Several commercial and automotive associations have agreed to share access to heavy-duty vehicle service information. The agreement addresses the availability of service information for Model Year 2010 and later trucks and buses over 10,000 lbs. sold in the United States and Canada.
The Equipment and Tool Institute (ETI), one of the signers of the Memorandum of Understanding (MOU) agreement, says the landmark MOU will ensure that vehicle owners and independent repair facilities have access to the OEM-controlled service information, tools, and parts that they need to safely and properly repair commercial vehicles.
In addition to ETI, the signers of the MOU are:
- Commercial Vehicle Solutions Network (CVSN);
- Truck and Engine Manufacturers Association (EMA);
- Auto Care Association (AutoCare): and
- Heavy Duty Aftermarket Canada (HDAC).
“The Equipment and Tool Institute is heavily invested in supporting our industry by advocating for the release of diagnostic information to aftermarket equipment and tool companies to ensure that there are options for the safe and effective repair of vehicles,” says Greg Potter, ETI’s executive manager.
“ETI recognizes the importance the aftermarket plays in vehicle repair and the MOU is a viable solution for ETI members, the OEMs, and independent repair facilities and their customers. It is great to see the positive effects when the aftermarket and manufacturers work together on a common resolution in an effort to eliminate the need for legislative mandates,” he says.
“Most of the credit for ETI’s involvement on the MOU goes to my predecessor, Charlie Gorman. Charlie did an outstanding job representing ETI in the negotiations and revisions that led to the final version of this document.” ETI says the MOU also memorializes the current industry practice of providing diagnostic tool information to third-party aftermarket tool manufacturers, thus providing owners with service options when maintaining or repairing their vehicles.
“The MOU establishes a workable approach to providing independent service providers with access to information they need to repair heavy-duty vehicles properly and safely,” says Jed Mandel, EMA president. “The MOU was developed to address concerns expressed by independent service providers that they have better and more-timely access to OEM-controlled information. The MOU helps ensure that access, thereby eliminating any need for state, provincial, or federal regulation.”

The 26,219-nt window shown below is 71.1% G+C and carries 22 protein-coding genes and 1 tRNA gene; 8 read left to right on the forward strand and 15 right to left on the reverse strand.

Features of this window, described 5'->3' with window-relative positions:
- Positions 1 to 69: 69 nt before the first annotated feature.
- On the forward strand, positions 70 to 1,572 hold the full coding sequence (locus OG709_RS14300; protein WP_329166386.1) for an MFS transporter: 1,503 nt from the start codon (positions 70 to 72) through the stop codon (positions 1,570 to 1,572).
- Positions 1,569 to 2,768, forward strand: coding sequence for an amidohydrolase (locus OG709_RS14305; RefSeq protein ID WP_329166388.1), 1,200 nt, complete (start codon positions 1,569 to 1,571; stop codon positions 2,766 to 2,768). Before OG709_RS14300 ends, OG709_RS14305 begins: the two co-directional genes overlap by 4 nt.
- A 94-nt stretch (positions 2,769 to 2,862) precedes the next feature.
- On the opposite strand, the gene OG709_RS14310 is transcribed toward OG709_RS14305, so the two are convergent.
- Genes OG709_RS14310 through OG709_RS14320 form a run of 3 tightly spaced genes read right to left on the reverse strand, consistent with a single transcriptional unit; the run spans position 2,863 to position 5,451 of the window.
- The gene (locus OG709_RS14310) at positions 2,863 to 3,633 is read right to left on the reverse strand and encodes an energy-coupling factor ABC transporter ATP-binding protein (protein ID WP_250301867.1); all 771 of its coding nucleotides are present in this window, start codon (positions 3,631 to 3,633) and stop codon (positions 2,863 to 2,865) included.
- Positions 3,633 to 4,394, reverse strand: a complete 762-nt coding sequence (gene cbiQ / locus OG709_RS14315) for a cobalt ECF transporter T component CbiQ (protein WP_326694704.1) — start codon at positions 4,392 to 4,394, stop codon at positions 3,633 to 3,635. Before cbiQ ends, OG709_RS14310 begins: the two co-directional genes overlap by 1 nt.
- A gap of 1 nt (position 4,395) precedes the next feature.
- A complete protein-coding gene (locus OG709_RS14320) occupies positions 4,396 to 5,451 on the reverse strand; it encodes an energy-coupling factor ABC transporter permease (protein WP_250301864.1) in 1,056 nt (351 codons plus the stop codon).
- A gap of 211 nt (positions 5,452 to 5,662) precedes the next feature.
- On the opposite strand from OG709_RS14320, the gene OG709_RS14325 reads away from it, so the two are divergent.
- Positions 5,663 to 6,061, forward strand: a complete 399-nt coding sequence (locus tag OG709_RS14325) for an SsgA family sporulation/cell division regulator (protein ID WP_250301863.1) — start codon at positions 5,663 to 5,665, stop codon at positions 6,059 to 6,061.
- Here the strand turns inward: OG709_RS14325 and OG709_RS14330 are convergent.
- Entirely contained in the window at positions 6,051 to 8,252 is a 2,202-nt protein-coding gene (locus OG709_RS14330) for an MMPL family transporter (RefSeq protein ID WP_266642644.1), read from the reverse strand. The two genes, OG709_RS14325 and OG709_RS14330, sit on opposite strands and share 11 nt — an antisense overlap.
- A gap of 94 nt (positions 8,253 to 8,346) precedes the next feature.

Marc Karon, chairman of the Commercial Right to Repair Coalition sponsored by CVSN and representing independent service providers across the United States, stated that the MOU is a significant accomplishment for all parties.
“With today’s complex, computer-controlled heavy-duty vehicles, having access to the correct information and latest diagnostic tools is essential to being able to complete repairs for our customers. The MOU addresses our need for reasonable access to OEM service information and diagnostic tools. I am pleased that we were able to finalize a practical and workable solution through the MOU process,” say Karon.
Under the terms of the MOU, the participating industry associations will work together to monitor the exchange of service information and address any information access issues with the goal of helping to ensure that vehicles are properly and safely maintained with the correct parts and tools.
“One of the significant benefits of the MOU is that it addresses the unique characteristics of the heavy-duty vehicle manufacturing industry as well as the special needs of independent heavy-duty repair shops,” says Mandel.
“With that accomplished, we can avoid a patch-work and potentially disruptive effort to regulate service information through government action.”
David Scheer, CEO of Inland Truck Parts and Service and a longtime advocate of independent provider access to service information, says, “We were able to craft an MOU that benefits independent repair facilities and OEMs as well as our joint customers - heavy-duty vehicle owners and operators.”